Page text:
Bleeding Disorders Going Undiagnosed

By: Red Hot Mamas

Published: September 11, 2014

Contributed by Red Hot Mamas Medical Experts

Many women don’t know they have a bleeding disorder, and they may ignore the symptoms.


What is a bleeding disorder?
A bleeding disorder is a condition that keeps your blood from clotting properly.
Women are more likely to notice symptoms of a bleeding disorder because of heavy or prolonged bleeding during their menstrual periods and after childbirth.

Heavy bleeding affects more than 10 million American women each year.
This means that about one out of every five women has heavy menstrual bleeding.

Red Hot Mamas® helps you understand what a bleeding disorder is…

When a woman’s blood can’t clot normally the most obvious sign is a heavy period.” says Andra James, MD, a Duke obstetrician.

Signs of a Bleeding Disorder

  • Heavy menstrual periods, bleeding for more than 7 days, flooding or gushing of blood that limits daily activities, having to change a tampon or pad due to saturation every hour or more often.

  • If you have been told by a medical professional that you are “low in iron” or have received treatment for anemia.

  • Heavy bleeding after dental surgery, other surgery, or childbirth.

  • Frequent nose bleeds (longer than 10 minutes); bleeding from cuts or injury (longer than 5 minutes)

  • Family history has a bleeding disorder such as Von Willebrands disease or a clotting factor deficiency such as hemophilia.

If you have one or more of these signs, talk with your doctor who can refer you to a specialized healthcare center to diagnose, prevent and reduce complications experienced by people with certain blood disorders.
An international expert consortium specifically outlined the definitive signs (some listed above), which may signal the presence of a bleeding disorder in women, those are posted in the American Journal of Obstetrics and Gynecology. The guidelines aren’t just for doctors. Women who suffer from heavy menstrual cycles should be on the lookout for these signs as well, and contact their doctor.

Why are bleeding disorders being undiagnosed?
When faced with these scenarios/signs, most doctors aren’t suspecting a blood-clotting problem is to blame.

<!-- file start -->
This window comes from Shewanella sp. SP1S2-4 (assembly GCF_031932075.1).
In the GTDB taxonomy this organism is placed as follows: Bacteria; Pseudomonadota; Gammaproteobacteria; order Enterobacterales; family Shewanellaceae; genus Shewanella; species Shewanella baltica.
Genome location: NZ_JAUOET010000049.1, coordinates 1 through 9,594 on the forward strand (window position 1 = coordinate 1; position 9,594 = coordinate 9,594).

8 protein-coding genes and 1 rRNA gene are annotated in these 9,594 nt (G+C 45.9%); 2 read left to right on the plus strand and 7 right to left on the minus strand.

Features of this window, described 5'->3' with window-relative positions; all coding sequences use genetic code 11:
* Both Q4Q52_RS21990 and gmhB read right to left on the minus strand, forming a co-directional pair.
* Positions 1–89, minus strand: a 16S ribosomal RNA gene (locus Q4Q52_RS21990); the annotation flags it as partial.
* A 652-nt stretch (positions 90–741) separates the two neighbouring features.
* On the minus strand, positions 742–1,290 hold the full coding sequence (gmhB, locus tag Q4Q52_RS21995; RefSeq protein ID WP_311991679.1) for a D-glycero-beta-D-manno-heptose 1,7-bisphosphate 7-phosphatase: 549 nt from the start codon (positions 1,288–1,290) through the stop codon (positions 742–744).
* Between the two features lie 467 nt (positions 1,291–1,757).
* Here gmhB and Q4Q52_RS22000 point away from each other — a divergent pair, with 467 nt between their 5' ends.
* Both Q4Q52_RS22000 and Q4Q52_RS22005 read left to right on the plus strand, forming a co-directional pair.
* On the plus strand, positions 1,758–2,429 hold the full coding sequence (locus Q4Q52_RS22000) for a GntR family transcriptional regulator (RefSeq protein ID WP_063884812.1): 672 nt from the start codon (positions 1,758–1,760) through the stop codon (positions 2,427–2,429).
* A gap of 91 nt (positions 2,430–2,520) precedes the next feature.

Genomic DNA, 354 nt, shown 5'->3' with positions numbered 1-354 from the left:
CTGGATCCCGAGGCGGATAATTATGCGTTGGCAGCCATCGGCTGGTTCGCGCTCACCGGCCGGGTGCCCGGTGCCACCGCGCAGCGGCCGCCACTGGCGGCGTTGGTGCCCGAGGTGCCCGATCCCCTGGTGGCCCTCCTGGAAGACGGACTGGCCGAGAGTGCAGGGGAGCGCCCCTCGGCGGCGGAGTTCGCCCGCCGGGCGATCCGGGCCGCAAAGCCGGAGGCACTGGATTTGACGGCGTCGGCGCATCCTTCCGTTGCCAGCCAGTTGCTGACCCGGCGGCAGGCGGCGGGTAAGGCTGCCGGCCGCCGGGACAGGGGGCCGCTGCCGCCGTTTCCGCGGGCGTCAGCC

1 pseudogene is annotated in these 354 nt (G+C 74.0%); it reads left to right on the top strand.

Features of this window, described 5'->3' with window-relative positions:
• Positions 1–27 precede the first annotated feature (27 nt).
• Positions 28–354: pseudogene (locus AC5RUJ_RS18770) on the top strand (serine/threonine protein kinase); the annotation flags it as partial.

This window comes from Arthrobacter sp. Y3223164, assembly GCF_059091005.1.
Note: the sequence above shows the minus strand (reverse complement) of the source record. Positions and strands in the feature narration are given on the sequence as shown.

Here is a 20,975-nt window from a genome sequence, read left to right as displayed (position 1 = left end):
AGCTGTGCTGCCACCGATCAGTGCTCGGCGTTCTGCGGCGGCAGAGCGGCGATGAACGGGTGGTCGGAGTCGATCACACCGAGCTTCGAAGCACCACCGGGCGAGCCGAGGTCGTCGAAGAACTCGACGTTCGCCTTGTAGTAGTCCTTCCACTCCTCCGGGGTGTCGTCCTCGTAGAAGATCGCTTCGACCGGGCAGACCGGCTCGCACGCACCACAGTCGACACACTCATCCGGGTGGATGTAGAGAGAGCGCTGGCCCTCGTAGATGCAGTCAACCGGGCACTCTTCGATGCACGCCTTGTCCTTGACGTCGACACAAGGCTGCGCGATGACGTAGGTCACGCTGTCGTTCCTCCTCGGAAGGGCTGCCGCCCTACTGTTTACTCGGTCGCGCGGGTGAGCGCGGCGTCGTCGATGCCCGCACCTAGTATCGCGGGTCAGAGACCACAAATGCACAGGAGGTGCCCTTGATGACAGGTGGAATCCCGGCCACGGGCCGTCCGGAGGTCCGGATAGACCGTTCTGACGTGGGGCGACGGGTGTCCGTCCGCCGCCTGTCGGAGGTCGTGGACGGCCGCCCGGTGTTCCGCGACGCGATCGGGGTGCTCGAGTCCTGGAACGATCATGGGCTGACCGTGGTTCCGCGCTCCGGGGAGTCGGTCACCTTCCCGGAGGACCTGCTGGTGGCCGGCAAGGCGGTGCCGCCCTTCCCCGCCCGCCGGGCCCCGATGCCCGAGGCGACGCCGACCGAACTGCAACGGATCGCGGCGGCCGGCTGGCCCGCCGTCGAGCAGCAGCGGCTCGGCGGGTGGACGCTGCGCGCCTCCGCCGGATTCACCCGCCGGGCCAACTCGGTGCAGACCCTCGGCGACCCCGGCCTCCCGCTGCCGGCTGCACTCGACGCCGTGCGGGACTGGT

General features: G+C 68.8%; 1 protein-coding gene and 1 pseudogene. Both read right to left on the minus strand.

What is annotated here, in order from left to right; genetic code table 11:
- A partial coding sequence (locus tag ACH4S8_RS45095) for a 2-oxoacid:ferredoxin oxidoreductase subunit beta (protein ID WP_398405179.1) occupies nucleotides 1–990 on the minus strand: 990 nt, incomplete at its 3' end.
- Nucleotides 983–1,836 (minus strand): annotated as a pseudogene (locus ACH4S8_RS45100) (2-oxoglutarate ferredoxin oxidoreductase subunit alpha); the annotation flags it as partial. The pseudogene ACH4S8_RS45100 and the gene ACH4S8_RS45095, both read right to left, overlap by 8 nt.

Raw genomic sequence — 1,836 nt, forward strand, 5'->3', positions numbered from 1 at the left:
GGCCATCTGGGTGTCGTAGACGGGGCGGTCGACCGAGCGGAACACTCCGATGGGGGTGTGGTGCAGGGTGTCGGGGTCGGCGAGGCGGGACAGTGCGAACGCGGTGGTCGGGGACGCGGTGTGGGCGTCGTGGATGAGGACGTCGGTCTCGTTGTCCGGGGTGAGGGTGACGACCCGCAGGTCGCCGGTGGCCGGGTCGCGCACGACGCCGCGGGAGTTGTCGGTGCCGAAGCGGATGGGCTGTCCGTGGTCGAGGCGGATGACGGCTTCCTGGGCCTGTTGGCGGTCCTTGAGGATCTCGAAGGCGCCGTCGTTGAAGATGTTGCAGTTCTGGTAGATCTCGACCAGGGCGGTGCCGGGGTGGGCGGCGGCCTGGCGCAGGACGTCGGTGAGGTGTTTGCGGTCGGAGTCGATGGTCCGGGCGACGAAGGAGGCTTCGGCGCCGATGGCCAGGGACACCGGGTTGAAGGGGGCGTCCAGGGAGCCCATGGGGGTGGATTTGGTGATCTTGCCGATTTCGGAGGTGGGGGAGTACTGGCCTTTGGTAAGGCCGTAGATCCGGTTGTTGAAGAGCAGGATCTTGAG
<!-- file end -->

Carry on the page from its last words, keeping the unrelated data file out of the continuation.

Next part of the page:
“Sometimes they think hormones are the cause, or fibroids,” says Dr. Andra James. “In some cases they recommend removal of the uterus or offer another gynecologic explanation when the real contributing factor is a blood clotting disorder.”
The most common inherited bleeding disorder is von Willebrands disease, says Dr. Andra James, author of 100 Questions and Answers About von Willebrands Disease (Jones and Bartlett).
Common criteria for diagnosis include the presence of a family history of bleeding, personal history of bleeding and laboratory tests that indicate the lack of a protein called von Willebrands factor which is essential for clotting.
“Too often women think heavy bleeding is okay because the women in their family — who may also have an undiagnosed bleeding disorder — have heavy periods as well,” says James. “We want women who continually experience abnormal reproductive tract bleeding, specifically heavy menstrual bleeding, to be alert to these other signs and approach their physicians about being evaluated.”
In addition, she says doctors should be asking the right questions and ordering appropriate laboratory tests in suspected patients.
“Not every patient who has abnormal reproductive tract bleeding has a bleeding disorder, and most don’t. Since up to one-quarter do, this needs to be recognized. Once treated, these women can expect to have normal periods and go through childbirth safely.”
Reference: Duke University Medical Center, as published in Science Daily

In closing, if you learn you have a bleeding disorder:

  1. Your doctor should discuss with you ways to control the bleeding.

  2. It is important to stay fit, to help protect you form joint problems and spontaneous bleeding.

  3. Always ask your doctor which medicine is safe to take, and which medicines to avoid, because some may cause more bleeding.

  4. It is important to carry medical identification with information about your health.